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Goat Farming And Common Goat Breeds in Kenya

goat farming and common goat breeds in kenya


Goat farming is very common in Kenya especially in the rural areas. People keep goats for wool, milk and meat. Goats are very hardy and some breeds can withstand adverse weather conditions. The choice that people make for their goat breeds depends on their location and the weather conditions. For example people in north eastern keep a different goat breed than people from the highlands. The three main breeds in Kenya include Saanen, Alpines and Toggenburg.

This is a white goat.it is fairly small and it has black spots on the udders, nose and the skin is black and spotted. This goat has the neutral colors. These goats do not have horns. They have pointed ears and their ears face the front. This breed is different from the others. The weight of the male goats is about 75kgs and the females weigh 65kgs on average. This is a very hardy breed and during crossbreeding, people upgrade the local breeds. It produces around 100litres of milk in 50 days. This translates to 3.9 liters per day. The milk has a high butter fat content of around 45. This is the amount of oil in the milk. Oil from milk is butter. The more the oil the higher the butter fat content. However this goat breed has a few problems. First it gets skin cancer when it is exposed to strong sunlight. It is also sensitive to high temperatures and it cannot survive in arid areas like north Eastern Kenya. This goat breed has many hermaphrodites and the prevalence of the kids having the same sexes is common.

Another breed of goat is the alpine which easily adapts to the arid areas. This goat breed is very hardy and it adapts to the tropics too. It is better than the Saaneen breed. The colour of this goat varies from white and black to grey. The weight of this goat is like the Saneen. The female goats are 60kgs. The male goats weigh 65kgs. The butter fat content is 3.6%. This is the amount of fat in the milk.  Thirdly, the Toggenburg breed is not very successful and many farmers do not prefer it. These breeds have white legs. They also have a white stripe from their nose to their eyes. These goats also have a white triangle in the back. This is a common characteristics with all the goats form this breed. This goat breed is different in that the females weigh 45kgs while the males weigh 65kgs. Their milk production is about three litres every day and the world record 2613 kg/lactation or 12.5 kg/day. This breed can milk for a long time if not served and are good for upgrading local breeds. These breeds are also hardy and they can adapt to cold and warm areas in Kenya. A farmer wishing to keep goats in Kenya should choose any of these three breeds because they are hardy and they can survive extreme weather. However the Alpine and the Saaneen are not as hardy as the toggenburg.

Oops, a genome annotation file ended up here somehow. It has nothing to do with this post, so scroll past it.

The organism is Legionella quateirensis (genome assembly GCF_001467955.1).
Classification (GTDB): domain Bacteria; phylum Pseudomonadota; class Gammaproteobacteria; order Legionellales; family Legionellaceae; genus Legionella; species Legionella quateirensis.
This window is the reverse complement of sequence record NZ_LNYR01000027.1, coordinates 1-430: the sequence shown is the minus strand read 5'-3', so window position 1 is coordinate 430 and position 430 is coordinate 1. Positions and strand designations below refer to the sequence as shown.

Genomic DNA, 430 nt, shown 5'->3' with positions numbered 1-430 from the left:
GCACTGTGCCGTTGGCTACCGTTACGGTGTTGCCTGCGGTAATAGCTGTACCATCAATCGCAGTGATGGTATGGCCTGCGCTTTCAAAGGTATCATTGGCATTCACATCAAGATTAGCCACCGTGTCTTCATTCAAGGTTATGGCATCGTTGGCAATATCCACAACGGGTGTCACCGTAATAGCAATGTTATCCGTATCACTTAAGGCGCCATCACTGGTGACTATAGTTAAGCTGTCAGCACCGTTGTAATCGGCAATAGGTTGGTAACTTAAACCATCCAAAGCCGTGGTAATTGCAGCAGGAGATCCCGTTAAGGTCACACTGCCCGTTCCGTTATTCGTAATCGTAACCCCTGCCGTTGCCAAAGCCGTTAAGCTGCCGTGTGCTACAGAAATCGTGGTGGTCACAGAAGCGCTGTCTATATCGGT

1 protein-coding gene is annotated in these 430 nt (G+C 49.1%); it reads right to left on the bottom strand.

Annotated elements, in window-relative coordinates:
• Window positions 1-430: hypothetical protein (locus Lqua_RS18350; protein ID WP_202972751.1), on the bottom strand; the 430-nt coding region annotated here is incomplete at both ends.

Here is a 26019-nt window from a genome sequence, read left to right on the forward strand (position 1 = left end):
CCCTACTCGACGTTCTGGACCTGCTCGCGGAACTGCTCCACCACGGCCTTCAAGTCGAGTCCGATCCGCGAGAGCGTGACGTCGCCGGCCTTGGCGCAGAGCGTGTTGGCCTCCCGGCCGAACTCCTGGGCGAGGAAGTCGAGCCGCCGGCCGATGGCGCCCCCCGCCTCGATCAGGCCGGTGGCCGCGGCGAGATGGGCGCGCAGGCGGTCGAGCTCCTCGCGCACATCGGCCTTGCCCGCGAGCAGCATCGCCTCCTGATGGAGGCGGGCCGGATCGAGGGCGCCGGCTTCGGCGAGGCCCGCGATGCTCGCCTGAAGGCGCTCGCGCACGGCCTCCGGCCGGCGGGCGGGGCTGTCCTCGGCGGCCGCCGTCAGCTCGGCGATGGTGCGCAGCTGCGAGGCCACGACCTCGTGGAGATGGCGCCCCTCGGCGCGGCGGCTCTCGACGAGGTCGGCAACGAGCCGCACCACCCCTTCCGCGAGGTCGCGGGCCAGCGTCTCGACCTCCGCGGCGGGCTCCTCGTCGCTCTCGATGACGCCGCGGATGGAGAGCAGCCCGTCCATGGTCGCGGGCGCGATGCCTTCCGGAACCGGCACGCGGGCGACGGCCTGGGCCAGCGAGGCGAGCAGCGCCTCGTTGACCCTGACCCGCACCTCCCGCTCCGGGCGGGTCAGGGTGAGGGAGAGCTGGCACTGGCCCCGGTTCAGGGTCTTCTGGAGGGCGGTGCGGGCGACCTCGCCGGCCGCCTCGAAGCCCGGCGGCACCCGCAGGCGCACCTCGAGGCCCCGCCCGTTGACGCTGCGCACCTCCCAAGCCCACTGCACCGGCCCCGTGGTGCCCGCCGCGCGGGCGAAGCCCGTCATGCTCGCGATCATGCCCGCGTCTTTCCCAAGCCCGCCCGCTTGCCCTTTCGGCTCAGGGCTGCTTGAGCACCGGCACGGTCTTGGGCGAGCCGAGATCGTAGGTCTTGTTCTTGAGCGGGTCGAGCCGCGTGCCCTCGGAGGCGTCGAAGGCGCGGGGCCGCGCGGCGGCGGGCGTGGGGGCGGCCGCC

A farmer can earn profits from these breeds because they provide, meat, milk and wool and they are easy to care for.


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Hailing from the fertile highlands of central Kenya, Wamugunda-Anne's life has always been intertwined with the land. Born into a family of farmers, her earliest memories are of verdant fields, changing seasons, and the rhythm of nature. These formative experiences would later shape her academic and professional pursuits.

Wamugunda-Anne's passion for agriculture was not just about the practice but understanding its deeper implications — the sociological, environmental, and economic intricacies of farming in Kenya. This passion drove her to one of Kenya's prestigious universities, where she pursued a degree in Agricultural Sciences. Throughout her academic journey, she became renowned for her insightful articles on sustainable farming practices, emphasizing the balance between modern techniques and traditional Kenyan agricultural wisdom.

After university, Wamugunda-Anne transitioned into a full-time career in agricultural journalism. Her works have since been published in numerous national and international journals. Beyond just writing, she has played a pivotal role in shaping agricultural policies in Kenya by collaborating with policymakers, researchers, and local farmers. Her articles often focus on the challenges faced by Kenyan farmers, sustainable agricultural practices, and innovative solutions to boost food security in the region.

Today, Wamugunda-Anne stands as a beacon of inspiration in Kenyan agricultural circles. With every article she writes, she hopes to enlighten, inspire, and pave the way for a sustainable agricultural future for Kenya and the African continent at large.

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